Gantz Backs Off of Unity With Netanyahu, Eyes Control of Parliament Instead

Kahol Lavan open to letting current government extend term for six months while it continues pushing law preventing an indicted Netanyahu from being prime minister

A billboard in Tel Aviv shows Benjamin Netanyahu, Avigdor Lieberman and Benny Gantz wearing masks, March 2020.
Ofer Vaknin

Kahol Lavan Chairman Benny Gantz has stepped back from the possibility of joining a unity government headed by Prime Minister Benjamin Netanyahu, with his party now considering a plan letting the current government serve another six months while Kahol Lavan takes control of the Knesset.

The party, however, is continuing with its plan to replace Knesset Speaker Yuli Edelstein with Kahol Lavan lawmaker Meir Cohen, after party leaders met Friday and Monday to discuss the matter and despite threats from Likud that this would halt talks to form a unity government.

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While last week Gantz agreed in principle to join a unity government with Likud that would be headed by Netanyahu for a limited period until Gantz replaced him, he has pulled back following criticism from supporters. 

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“First, we will get Israeli democracy back to working – and later we will form a government that will deal with the coronavirus and the other challenges that are on the line,” Gantz wrote on Facebook on Tuesday. “We must not let the coronavirus crisis, which requires thorough attention – medical, social and economic – trample over Israeli democracy. Not on my watch.”

Following the response to his agreement to a Netanyahu-led government, as reported by Haaretz and Channel 12 News, Gantz realized that joining such a cabinet would spell political suicide, making him an expendable, uninfluential presence in the cabinet. The coalition talks have stopped in recent days and no further meetings are expected at this point.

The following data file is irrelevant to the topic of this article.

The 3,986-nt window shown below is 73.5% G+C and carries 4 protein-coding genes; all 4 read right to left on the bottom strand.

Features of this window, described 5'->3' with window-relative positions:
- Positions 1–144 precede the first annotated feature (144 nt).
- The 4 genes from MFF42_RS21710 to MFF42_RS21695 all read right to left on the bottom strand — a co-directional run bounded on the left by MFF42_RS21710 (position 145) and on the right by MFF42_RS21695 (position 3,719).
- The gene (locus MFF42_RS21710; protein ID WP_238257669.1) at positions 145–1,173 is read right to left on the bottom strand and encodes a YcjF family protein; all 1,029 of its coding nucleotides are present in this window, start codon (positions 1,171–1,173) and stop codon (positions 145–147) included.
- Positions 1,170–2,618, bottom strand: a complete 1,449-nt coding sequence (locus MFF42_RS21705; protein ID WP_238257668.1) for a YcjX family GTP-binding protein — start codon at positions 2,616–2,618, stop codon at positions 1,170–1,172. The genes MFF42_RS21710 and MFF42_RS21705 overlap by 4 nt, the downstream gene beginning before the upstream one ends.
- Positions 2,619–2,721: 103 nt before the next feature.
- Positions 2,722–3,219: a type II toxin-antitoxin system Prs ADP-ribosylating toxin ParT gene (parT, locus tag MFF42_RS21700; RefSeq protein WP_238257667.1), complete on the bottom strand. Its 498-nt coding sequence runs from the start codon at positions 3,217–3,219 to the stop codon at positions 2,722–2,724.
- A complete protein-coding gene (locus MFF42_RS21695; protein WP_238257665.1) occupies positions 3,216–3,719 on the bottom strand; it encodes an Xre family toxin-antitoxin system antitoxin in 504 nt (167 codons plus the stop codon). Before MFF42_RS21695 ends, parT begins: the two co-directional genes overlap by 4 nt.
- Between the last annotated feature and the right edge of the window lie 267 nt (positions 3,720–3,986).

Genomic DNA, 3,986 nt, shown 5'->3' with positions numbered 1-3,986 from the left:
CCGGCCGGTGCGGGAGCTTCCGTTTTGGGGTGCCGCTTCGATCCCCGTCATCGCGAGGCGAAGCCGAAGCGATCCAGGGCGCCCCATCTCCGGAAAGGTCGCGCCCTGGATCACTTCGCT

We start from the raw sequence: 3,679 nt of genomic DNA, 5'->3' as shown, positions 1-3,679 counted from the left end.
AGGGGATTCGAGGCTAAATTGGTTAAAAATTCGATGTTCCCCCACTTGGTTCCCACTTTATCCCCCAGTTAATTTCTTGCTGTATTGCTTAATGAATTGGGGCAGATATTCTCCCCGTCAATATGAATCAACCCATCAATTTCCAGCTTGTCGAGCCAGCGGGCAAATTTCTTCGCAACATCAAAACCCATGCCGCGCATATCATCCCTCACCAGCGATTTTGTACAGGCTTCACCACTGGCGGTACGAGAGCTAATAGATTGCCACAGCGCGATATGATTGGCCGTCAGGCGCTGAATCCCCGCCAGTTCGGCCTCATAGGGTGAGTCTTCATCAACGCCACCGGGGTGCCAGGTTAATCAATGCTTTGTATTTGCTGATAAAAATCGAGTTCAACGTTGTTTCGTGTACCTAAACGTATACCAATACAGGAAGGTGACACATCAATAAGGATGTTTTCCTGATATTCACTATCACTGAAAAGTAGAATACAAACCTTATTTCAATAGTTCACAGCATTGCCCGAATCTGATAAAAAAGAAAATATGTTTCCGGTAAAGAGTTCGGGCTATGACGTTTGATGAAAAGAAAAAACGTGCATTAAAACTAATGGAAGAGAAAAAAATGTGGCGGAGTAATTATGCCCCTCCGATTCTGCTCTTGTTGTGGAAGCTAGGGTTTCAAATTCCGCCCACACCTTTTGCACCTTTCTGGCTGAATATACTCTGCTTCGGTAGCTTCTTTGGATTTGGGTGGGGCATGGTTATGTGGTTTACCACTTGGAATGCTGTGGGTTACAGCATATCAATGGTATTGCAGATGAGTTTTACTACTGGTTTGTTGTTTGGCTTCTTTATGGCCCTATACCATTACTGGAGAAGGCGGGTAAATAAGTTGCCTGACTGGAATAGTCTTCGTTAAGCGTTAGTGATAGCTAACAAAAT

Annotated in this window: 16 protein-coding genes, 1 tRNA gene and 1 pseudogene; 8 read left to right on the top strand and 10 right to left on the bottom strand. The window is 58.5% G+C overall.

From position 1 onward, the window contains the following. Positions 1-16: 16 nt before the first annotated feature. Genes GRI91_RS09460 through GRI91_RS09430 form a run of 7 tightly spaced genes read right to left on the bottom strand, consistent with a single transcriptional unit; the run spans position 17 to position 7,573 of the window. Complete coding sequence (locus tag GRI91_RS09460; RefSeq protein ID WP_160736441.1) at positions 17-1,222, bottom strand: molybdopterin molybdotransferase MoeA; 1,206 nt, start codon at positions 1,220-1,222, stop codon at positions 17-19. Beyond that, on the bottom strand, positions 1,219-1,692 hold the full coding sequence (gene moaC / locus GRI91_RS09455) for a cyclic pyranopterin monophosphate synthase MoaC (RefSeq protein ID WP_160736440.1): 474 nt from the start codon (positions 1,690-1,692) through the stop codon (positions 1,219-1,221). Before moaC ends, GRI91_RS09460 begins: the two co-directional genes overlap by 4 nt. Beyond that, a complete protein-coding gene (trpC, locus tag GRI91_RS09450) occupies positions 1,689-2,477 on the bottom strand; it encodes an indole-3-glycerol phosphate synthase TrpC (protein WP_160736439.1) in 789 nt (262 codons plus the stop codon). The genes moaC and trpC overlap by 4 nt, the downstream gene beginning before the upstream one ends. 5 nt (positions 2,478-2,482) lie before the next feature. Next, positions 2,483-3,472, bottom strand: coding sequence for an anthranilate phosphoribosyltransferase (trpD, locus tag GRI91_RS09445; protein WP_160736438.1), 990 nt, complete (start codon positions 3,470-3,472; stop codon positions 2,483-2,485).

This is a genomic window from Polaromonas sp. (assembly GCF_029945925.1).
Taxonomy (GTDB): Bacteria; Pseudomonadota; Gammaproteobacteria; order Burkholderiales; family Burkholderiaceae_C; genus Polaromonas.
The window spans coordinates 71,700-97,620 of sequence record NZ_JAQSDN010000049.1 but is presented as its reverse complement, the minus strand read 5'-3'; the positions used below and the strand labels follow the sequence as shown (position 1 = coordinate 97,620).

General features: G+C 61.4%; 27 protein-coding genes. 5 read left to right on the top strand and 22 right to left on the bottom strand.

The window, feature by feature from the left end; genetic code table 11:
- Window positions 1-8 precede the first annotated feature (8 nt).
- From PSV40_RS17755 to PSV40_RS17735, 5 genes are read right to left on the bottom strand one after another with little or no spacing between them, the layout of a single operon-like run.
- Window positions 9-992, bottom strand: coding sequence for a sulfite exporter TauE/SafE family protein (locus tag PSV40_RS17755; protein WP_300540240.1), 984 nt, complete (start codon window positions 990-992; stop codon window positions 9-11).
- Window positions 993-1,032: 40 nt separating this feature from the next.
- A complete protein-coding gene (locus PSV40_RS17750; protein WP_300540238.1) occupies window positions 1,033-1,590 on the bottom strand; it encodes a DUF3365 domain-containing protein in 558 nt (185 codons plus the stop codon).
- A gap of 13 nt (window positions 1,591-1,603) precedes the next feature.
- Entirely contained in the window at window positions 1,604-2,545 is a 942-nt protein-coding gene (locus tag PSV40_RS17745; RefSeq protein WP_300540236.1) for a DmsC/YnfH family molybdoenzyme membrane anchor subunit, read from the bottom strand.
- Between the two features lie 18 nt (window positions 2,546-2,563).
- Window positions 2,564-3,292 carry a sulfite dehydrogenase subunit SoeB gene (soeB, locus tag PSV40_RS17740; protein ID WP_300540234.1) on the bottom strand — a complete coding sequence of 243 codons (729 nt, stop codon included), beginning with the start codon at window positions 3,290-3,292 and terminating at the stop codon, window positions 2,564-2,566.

Kahol Lavan has no other real alternatives. For now, the right-wing parties are showing no signs of dropping their support for Netanyahu and are following his hard line despite growing criticism from within. Replacing Netanyahu with someone else from Likud is not on the agenda.

The option of Kahol Lavan forming a government with the support of the Joint List of Arab-majority parties also became a nonstarter after two Kahol Lavan lawmakers, Yoaz Hendel and Zvi Hauser, told Gantz on Friday they would vote against such a government at any price.

Yair Lapid, the chairman of Yesh Atid – one of the three parties that make up the Kahol Lavan alliance – has begun promoting an alternative: passing a law that would freeze the political situation for six months and then resume the coalition building process at the point the parties left off, while promising to support bills relevant to the crisis. Kahol Lavan would not join this emergency government but would support the relevant bills.  

Some Kahol Lavan lawmakers do not believe they would have any real influence in an emergency government and prefer to let Netanyahu deal with the coronavirus crisis – for better or worse. Kahol Lavan prefers to control the Knesset, helping it pass legislation preventing someone under indictment from serving as prime minister.